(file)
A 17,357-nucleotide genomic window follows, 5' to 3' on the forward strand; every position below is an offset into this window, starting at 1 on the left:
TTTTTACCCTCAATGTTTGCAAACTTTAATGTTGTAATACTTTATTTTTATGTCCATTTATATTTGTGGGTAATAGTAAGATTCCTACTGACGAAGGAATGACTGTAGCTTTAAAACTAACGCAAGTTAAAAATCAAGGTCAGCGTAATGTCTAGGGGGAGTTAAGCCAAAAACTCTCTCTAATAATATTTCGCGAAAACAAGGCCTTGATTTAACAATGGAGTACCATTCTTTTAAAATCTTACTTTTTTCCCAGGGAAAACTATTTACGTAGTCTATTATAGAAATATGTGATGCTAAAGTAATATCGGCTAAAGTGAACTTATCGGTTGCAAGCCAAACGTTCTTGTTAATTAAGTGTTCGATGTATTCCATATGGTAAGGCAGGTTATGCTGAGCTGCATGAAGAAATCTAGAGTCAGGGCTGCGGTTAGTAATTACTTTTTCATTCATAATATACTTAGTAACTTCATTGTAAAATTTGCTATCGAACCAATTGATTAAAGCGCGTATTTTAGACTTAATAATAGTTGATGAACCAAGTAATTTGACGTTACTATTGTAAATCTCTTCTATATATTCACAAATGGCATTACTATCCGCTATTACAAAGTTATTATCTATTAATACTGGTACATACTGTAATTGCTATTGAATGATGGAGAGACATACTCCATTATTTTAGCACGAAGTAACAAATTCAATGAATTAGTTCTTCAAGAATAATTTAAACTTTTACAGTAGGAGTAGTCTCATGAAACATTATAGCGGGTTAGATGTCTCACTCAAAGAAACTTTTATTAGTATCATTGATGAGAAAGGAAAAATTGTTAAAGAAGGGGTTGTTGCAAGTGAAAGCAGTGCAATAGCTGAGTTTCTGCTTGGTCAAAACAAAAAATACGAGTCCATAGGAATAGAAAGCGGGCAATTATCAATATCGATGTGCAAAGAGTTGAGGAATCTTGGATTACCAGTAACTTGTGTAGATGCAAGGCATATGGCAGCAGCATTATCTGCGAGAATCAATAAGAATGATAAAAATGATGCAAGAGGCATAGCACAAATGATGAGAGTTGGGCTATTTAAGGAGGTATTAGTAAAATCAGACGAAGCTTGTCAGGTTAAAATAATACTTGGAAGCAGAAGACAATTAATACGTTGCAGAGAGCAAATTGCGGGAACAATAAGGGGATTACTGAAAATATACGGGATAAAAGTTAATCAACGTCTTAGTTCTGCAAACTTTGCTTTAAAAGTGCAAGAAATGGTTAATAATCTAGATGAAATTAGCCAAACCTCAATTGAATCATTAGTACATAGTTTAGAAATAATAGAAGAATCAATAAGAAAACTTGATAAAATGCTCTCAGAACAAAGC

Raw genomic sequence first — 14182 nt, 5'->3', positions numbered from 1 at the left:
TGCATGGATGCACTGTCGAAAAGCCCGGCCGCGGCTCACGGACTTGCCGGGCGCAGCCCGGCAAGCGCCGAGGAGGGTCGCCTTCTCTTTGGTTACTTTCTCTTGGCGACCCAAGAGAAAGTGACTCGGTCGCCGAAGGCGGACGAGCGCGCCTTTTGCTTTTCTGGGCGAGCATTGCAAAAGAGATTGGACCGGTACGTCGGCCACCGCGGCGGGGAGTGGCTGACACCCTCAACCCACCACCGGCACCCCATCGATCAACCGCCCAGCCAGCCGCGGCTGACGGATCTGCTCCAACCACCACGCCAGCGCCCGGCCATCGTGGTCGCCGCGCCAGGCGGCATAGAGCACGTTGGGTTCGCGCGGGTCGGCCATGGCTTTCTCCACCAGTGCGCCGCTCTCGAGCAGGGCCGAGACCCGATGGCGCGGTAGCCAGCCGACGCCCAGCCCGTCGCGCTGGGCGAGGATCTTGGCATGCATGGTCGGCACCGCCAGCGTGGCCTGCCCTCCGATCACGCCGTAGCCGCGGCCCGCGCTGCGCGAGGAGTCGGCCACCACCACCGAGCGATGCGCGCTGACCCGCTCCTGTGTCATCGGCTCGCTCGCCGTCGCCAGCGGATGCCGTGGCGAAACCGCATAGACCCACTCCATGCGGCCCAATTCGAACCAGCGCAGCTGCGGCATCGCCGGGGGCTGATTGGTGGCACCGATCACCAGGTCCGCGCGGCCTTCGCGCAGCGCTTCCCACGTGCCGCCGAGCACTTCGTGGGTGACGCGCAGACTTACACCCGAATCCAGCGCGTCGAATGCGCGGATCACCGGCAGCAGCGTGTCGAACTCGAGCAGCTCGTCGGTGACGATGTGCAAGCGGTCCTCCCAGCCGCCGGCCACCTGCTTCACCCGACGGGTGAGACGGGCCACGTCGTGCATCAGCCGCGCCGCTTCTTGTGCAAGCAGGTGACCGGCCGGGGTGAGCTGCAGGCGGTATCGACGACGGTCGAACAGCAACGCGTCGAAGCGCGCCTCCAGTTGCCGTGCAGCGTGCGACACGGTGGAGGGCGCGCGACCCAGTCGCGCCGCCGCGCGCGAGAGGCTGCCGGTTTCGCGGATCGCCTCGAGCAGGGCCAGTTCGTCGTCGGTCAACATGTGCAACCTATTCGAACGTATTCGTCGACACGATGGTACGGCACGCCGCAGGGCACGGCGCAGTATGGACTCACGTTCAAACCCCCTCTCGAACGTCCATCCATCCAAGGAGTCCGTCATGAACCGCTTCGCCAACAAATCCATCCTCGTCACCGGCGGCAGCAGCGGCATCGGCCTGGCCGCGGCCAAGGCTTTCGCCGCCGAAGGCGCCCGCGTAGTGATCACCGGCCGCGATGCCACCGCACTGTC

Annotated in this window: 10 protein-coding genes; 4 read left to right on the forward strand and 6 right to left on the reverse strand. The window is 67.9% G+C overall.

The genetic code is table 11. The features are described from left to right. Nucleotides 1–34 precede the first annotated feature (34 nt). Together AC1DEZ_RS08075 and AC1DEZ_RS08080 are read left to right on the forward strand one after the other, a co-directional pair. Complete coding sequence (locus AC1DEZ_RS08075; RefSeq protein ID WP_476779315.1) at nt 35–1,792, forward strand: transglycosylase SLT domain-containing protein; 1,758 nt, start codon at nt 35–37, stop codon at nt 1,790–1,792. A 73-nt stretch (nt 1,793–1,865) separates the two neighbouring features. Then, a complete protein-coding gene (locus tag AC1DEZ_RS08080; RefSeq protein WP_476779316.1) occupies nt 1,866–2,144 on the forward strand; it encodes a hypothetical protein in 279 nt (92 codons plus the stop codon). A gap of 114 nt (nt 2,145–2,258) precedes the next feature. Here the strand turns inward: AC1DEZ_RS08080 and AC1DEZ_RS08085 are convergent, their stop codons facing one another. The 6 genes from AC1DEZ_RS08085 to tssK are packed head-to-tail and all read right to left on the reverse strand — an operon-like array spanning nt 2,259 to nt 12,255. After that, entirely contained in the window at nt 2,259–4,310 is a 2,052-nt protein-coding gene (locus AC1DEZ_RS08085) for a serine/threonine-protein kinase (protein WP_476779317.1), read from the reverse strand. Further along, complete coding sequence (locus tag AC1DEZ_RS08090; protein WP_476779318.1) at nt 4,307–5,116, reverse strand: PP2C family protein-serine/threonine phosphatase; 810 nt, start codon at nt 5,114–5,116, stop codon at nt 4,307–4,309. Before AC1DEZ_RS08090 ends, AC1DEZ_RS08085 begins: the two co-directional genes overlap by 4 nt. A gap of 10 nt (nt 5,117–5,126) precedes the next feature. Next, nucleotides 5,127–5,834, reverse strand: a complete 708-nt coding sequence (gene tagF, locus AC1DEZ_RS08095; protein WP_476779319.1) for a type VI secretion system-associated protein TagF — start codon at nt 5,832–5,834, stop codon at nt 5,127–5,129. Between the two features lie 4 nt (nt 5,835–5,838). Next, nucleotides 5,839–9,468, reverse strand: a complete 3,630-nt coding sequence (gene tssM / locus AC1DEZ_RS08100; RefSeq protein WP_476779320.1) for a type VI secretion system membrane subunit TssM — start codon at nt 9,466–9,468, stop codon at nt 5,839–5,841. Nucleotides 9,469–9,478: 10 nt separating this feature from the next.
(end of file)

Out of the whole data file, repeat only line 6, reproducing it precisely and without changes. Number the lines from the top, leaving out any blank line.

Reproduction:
The genetic code is table 11. The features are described from left to right. Nucleotides 1–34 precede the first annotated feature (34 nt). Together AC1DEZ_RS08075 and AC1DEZ_RS08080 are read left to right on the forward strand one after the other, a co-directional pair. Complete coding sequence (locus AC1DEZ_RS08075; RefSeq protein ID WP_476779315.1) at nt 35–1,792, forward strand: transglycosylase SLT domain-containing protein; 1,758 nt, start codon at nt 35–37, stop codon at nt 1,790–1,792. A 73-nt stretch (nt 1,793–1,865) separates the two neighbouring features. Then, a complete protein-coding gene (locus tag AC1DEZ_RS08080; RefSeq protein WP_476779316.1) occupies nt 1,866–2,144 on the forward strand; it encodes a hypothetical protein in 279 nt (92 codons plus the stop codon). A gap of 114 nt (nt 2,145–2,258) precedes the next feature. Here the strand turns inward: AC1DEZ_RS08080 and AC1DEZ_RS08085 are convergent, their stop codons facing one another. The 6 genes from AC1DEZ_RS08085 to tssK are packed head-to-tail and all read right to left on the reverse strand — an operon-like array spanning nt 2,259 to nt 12,255. After that, entirely contained in the window at nt 2,259–4,310 is a 2,052-nt protein-coding gene (locus AC1DEZ_RS08085) for a serine/threonine-protein kinase (protein WP_476779317.1), read from the reverse strand. Further along, complete coding sequence (locus tag AC1DEZ_RS08090; protein WP_476779318.1) at nt 4,307–5,116, reverse strand: PP2C family protein-serine/threonine phosphatase; 810 nt, start codon at nt 5,114–5,116, stop codon at nt 4,307–4,309. Before AC1DEZ_RS08090 ends, AC1DEZ_RS08085 begins: the two co-directional genes overlap by 4 nt. A gap of 10 nt (nt 5,117–5,126) precedes the next feature. Next, nucleotides 5,127–5,834, reverse strand: a complete 708-nt coding sequence (gene tagF, locus AC1DEZ_RS08095; protein WP_476779319.1) for a type VI secretion system-associated protein TagF — start codon at nt 5,832–5,834, stop codon at nt 5,127–5,129. Between the two features lie 4 nt (nt 5,835–5,838). Next, nucleotides 5,839–9,468, reverse strand: a complete 3,630-nt coding sequence (gene tssM / locus AC1DEZ_RS08100; RefSeq protein WP_476779320.1) for a type VI secretion system membrane subunit TssM — start codon at nt 9,466–9,468, stop codon at nt 5,839–5,841. Nucleotides 9,469–9,478: 10 nt separating this feature from the next.